Rotation or twisting

Ah, the good, old Russian twist. It’s a shame people butcher this common rotational exercise. 
Again, slow down the movement, and focus on keeping your abs crunched down to avoid hyperextending through your low back. I find it helpful to hold a light object like a med ball or a 10-lb plate in front of my body and think of your hands as headlights on a car. Point the headlights as far to the left and right as possible, using the greatest range of motion available to you.

Don’t limit yourself to the Russian twist. Other exercises that work here are landmine rotations, cable lifts, cable chops, and kettlebell windmills. And for heaven’s sake, give the side-bend a rest. It’s not accomplishing much of anything.

Anti-flexion and extension

Just as important as flexion and extension, if not more-so, are “anti” movements. Recall that one of the main roles of your abdominal muscles is to protect your spine from outside forces. Anti movements train that function, recruiting deep abdominal stabilizers that protect you from injury.
Planks and all their variations are a great example of an anti-flexion and anti-extension exercise, but my go-to move is the dead bug.
To do the basic dead bug, lay on the floor and press your back flat into the ground as hard as you can. Imagine there’s a hundred dollar bill under your back that you don’t want anyone to slide out from beneath you. Bring your arms and legs up into the air (like a dead bug, get it?) and slowly extend your opposite arm and leg as far as you can. Exhale fully as you extend, and hold that position for 1-2 seconds to “own” the movement. Return to the start and repeat on the other side.

To advance this exercise, you can add a band around your feet, hold a band with your arms (move only your legs), or hold a weight in your arms (move both arms together in this variation).
Other great exercises that go beyond the plank include stability ball or suspension trainer rollouts.



Pretty similar to anti-flexion and anti-extension, this is where you train your abs to resist rotation. My favorite anti-rotation exercise is the Paloff press. Make sure you stay squared up throughout the movement. You should feel your oblique closest to the band/cable attachment point firing to accomplish this.

Another very simple anti-rotation exercise is a suitcase carry. Grab a heavy weight (dumbbell, kettlebell, sand bag, etc) and carry it across the gym as space allows. If you’re tight on space, you can march in place. Your goal is to maintain an upright posture that would impress a Marine.


Abdominal power

We’ve covered a lot of bases, but what’s missing from the equation so far is POWER training. If you add all the exercises above into your routine, you’ll build a stronger core… but incorporating power training will give you abs that function, too. And where’s the fun in looking good, if you can’t perform at your best?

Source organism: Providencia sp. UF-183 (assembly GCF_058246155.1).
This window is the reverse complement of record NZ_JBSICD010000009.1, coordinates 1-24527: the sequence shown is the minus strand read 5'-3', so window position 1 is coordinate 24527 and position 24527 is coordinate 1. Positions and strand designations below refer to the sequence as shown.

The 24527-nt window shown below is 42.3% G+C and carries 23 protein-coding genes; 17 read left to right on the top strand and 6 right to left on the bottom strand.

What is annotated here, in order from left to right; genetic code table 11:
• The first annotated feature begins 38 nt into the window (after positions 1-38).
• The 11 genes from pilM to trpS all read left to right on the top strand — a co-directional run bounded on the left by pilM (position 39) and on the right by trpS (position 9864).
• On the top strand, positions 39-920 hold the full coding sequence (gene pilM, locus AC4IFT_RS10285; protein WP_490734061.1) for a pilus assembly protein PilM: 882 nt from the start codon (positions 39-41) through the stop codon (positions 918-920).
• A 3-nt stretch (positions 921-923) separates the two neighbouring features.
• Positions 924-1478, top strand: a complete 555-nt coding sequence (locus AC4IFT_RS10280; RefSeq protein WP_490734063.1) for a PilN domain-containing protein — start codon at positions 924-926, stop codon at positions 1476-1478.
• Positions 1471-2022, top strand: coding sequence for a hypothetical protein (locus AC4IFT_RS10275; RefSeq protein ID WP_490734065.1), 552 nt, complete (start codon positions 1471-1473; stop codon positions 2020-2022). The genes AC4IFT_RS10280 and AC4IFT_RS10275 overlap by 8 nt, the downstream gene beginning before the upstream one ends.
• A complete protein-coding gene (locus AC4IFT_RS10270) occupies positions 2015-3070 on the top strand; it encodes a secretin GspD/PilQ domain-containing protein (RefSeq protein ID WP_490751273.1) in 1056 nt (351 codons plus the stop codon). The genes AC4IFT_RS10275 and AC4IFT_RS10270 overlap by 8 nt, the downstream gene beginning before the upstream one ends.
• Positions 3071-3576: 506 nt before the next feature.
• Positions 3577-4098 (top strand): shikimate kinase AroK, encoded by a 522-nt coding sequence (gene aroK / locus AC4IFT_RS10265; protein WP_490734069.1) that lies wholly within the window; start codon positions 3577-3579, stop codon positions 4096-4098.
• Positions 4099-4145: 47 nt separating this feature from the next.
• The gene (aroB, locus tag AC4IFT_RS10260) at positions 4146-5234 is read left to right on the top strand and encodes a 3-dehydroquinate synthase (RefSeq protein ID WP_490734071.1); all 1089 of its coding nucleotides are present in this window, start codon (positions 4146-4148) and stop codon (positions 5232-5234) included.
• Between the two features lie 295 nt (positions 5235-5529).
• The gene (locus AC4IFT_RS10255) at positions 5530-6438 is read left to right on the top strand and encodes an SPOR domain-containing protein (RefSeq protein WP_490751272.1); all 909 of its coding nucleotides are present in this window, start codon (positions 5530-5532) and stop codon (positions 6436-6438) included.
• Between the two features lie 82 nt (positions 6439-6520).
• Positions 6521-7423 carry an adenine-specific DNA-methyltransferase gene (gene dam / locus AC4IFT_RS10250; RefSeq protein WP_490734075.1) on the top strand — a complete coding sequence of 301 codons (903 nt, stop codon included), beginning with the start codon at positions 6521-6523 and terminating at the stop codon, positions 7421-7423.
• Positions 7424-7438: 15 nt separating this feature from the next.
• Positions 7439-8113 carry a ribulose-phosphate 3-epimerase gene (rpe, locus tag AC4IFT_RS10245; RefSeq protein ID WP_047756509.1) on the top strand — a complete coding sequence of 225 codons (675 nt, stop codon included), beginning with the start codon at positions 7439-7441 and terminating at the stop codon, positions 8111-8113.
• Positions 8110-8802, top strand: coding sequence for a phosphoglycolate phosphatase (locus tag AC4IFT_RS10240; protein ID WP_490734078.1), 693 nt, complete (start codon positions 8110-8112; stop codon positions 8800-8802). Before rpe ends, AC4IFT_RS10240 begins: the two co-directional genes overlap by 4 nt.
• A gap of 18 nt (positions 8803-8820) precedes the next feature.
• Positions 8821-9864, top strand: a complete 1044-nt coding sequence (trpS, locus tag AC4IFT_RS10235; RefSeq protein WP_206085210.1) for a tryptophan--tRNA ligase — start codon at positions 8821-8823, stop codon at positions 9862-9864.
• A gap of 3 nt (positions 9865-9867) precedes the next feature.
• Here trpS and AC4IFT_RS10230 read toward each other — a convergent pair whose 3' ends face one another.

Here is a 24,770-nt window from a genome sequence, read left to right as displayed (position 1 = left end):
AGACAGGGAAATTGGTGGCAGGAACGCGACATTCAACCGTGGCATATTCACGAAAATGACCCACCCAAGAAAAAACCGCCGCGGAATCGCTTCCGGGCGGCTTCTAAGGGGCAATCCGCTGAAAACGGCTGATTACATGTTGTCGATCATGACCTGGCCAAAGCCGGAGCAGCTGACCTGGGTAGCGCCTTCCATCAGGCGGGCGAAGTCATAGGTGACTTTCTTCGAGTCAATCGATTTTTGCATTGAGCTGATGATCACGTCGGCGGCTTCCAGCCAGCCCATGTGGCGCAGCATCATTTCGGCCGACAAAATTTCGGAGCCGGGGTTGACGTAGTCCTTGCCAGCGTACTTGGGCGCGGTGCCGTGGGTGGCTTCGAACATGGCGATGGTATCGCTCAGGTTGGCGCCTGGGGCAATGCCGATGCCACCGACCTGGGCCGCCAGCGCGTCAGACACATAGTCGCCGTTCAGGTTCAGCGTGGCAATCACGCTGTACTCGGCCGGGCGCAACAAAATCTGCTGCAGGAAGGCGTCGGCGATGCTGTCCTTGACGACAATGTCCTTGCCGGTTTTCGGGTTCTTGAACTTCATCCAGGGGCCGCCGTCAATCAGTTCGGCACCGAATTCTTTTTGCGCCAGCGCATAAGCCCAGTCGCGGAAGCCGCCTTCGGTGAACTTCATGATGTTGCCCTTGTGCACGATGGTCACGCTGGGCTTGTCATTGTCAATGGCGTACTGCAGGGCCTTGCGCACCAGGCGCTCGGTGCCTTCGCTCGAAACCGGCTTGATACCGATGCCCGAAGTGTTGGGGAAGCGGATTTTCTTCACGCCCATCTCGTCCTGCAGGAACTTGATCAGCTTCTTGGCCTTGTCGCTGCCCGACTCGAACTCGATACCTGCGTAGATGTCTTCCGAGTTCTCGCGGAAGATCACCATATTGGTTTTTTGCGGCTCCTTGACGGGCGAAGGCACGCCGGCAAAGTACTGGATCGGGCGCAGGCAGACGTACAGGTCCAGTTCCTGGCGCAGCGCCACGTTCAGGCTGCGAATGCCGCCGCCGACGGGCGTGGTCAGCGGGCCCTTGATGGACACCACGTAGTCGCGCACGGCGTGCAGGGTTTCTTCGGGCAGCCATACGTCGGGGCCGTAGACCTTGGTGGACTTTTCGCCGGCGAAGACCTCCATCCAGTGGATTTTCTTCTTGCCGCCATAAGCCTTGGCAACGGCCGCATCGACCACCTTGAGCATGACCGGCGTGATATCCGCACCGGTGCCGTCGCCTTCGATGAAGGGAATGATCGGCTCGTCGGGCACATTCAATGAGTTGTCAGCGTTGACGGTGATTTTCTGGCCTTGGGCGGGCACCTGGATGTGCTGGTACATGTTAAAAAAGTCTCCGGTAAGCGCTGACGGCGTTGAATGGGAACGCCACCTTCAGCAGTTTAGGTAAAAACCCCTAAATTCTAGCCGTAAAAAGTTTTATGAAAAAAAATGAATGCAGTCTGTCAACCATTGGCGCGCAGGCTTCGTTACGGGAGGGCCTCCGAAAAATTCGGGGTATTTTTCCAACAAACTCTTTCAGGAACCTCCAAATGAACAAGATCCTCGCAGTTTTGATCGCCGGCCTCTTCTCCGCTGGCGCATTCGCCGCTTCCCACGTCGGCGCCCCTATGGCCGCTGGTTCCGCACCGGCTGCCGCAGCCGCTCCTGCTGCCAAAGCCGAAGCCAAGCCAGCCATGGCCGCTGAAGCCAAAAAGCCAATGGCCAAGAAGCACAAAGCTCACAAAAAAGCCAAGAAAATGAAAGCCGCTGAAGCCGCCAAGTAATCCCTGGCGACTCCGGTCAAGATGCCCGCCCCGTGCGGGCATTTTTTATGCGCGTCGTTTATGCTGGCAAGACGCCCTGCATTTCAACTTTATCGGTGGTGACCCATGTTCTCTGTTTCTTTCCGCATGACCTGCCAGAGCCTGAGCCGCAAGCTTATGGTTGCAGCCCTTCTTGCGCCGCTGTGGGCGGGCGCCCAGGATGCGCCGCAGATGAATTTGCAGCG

Power training is all about generating force, quickly, so keep sets of power exercises short and intense. Three to four sets of 5-10 reps are plenty. Rest fully (1-2 minutes) between sets to adequately recover. Remember to exhale forcefully on each rep to engage your core.
The best tools for core power training are medicine balls and kettlebells. Think exercises like med ball slams, med ball sit ups with overhead throws, med ball rotational throws and slams, and kettlebell swings. 

Your Six-Pack Training Plan

After a solid warm up, perform a heavy, compound strength exercise. Choose from squats, split squats, lunges, deadlifts, hip thrusts, bench press, overhead press, push ups, dips, bent rows, pull ups, chin ups, lat pulldowns, or cable rows. Do three to five sets of five to ten reps using heavy weights.
Then, hit any of those same movements for three to four sets of 8-12 reps with moderate weights. Remember to engage your core and exhale on each repetition. 
Finish with direct core work. Choose 1-2 ab exercises and rotate through each different type throughout the week. If you train three times weekly, you could do two types of exercises in each session. Perform two to three sets of 15+ reps, or 5-10 reps of abdominal power exercises.
Example workout:

  1. Heavy strength exercise
    1. Squat 3×5
  2. Strength superset
    1. Split squat 3×10/leg
    2. Pull ups (assisted, if necessary) – 3×8-10
  3. Direct ab work
    1. Dead bug with band around feet 3×5-6/side
    2. Med ball slam 3×5-6

As you can see, training your core requires far more than cranking out hundreds of crunches.
The keys are proper breathing and bracing during heavy strength training, slowing down and “owning” each rep of ab work, and increasing time under tension and range of motion.
Following this training template, along with a sensible diet, will help build abs that make you look and perform your best.